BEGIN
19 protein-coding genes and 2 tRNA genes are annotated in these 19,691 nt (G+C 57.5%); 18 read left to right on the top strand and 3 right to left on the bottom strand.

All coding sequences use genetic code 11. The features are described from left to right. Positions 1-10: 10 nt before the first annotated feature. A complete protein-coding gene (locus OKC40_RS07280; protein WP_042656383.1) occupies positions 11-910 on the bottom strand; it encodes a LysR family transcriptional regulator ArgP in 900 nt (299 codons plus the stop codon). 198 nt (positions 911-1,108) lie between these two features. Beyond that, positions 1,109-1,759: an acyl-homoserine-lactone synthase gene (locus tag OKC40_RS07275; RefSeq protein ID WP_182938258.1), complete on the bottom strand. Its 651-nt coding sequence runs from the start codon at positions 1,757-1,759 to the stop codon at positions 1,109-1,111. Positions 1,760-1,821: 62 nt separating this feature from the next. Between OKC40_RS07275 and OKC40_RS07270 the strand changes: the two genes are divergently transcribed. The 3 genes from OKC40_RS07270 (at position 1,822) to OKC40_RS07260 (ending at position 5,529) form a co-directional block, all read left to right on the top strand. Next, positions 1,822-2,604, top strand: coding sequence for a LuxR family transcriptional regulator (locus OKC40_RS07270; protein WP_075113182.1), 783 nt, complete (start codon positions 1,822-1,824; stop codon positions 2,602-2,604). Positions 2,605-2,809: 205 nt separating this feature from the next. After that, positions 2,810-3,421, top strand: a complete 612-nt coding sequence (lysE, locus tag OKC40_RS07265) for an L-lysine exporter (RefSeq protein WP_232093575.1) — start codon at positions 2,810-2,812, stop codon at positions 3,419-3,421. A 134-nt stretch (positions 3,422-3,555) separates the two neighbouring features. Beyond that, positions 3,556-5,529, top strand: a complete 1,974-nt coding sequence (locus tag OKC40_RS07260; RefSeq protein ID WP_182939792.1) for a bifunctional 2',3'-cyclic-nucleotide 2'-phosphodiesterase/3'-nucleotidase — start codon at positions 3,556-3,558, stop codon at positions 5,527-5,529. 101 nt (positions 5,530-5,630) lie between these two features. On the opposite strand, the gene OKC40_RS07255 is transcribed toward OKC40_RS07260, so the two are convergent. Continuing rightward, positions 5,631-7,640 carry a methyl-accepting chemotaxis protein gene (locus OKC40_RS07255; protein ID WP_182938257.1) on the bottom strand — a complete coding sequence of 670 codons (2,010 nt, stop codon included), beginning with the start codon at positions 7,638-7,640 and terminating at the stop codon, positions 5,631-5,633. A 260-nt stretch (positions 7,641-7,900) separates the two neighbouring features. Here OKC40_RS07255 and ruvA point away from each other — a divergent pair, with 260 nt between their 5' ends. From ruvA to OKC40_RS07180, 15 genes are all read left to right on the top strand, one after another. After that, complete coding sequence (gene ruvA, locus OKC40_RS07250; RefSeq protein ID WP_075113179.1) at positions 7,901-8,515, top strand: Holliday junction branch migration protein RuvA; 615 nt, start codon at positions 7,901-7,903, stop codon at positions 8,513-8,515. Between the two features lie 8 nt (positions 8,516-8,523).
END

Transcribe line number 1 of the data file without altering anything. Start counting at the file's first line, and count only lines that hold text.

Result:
19 protein-coding genes and 2 tRNA genes are annotated in these 19,691 nt (G+C 57.5%); 18 read left to right on the top strand and 3 right to left on the bottom strand.